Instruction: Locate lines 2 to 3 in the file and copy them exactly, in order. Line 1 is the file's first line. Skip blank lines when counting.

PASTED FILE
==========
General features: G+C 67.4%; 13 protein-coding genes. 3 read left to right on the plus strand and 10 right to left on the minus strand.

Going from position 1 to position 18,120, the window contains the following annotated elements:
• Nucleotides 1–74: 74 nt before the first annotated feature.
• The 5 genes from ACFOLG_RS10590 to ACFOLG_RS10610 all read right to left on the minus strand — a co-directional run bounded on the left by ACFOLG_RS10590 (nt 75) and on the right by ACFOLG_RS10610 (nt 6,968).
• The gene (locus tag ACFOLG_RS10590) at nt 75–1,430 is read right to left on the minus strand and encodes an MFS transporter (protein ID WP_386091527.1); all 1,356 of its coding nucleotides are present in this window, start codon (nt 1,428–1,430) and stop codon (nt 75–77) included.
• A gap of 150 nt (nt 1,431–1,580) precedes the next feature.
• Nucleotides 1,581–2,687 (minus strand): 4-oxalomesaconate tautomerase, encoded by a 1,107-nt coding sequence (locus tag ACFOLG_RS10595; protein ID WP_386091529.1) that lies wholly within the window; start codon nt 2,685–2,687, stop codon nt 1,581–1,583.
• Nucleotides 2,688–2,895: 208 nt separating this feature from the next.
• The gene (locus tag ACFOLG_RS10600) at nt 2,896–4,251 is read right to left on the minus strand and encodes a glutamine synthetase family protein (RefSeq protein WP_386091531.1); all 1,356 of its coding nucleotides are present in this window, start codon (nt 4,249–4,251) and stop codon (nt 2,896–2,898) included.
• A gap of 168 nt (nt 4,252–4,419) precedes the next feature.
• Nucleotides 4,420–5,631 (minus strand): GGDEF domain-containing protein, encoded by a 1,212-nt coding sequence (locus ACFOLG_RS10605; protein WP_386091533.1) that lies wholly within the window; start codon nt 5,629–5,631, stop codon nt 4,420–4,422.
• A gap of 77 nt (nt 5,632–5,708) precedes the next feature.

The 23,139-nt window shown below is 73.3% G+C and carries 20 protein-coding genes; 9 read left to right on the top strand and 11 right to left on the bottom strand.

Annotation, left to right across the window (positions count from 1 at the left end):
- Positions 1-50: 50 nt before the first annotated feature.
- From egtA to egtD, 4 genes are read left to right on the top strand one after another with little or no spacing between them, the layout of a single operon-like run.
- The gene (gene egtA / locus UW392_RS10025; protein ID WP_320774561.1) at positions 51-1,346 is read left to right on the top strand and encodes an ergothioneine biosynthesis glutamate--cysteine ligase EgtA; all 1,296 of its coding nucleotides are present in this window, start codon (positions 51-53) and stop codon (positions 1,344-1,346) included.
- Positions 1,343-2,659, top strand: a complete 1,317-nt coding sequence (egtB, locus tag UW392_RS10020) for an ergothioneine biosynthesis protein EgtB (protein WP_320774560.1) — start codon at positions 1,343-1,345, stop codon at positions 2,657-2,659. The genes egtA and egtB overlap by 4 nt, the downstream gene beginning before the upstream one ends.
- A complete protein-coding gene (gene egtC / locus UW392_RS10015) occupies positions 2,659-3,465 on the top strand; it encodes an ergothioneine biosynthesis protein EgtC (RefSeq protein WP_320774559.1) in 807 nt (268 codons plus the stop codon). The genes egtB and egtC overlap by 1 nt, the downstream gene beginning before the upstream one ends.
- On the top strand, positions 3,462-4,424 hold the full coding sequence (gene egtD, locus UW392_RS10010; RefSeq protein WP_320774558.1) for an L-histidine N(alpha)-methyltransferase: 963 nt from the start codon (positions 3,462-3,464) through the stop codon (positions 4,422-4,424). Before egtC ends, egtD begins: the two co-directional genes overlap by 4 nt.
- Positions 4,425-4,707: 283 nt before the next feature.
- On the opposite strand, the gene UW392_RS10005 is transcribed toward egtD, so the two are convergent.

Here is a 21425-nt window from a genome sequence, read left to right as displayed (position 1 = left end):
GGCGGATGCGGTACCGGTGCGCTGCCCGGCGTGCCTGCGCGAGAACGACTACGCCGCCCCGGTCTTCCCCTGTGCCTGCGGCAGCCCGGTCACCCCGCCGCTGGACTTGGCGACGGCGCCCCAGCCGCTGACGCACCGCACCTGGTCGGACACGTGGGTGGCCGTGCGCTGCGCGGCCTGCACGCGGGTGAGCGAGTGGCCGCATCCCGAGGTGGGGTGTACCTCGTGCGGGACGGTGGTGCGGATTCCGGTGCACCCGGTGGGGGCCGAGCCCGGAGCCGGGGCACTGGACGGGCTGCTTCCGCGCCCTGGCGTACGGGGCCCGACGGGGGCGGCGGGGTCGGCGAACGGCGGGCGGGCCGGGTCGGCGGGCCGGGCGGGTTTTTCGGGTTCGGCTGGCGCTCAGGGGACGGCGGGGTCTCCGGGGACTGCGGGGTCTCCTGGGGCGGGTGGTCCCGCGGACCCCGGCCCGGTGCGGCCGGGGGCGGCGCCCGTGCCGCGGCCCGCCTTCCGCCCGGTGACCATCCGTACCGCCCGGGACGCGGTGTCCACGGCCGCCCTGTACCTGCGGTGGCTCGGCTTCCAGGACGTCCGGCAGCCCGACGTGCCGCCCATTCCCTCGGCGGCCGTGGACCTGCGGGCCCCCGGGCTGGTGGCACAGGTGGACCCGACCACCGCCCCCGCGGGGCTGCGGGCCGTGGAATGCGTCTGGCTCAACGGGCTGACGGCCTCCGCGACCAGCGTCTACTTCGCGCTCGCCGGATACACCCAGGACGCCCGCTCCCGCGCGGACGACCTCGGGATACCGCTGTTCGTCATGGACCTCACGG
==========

Going from position 1 to position 18,120, the window contains the following annotated elements:
• Nucleotides 1–74: 74 nt before the first annotated feature.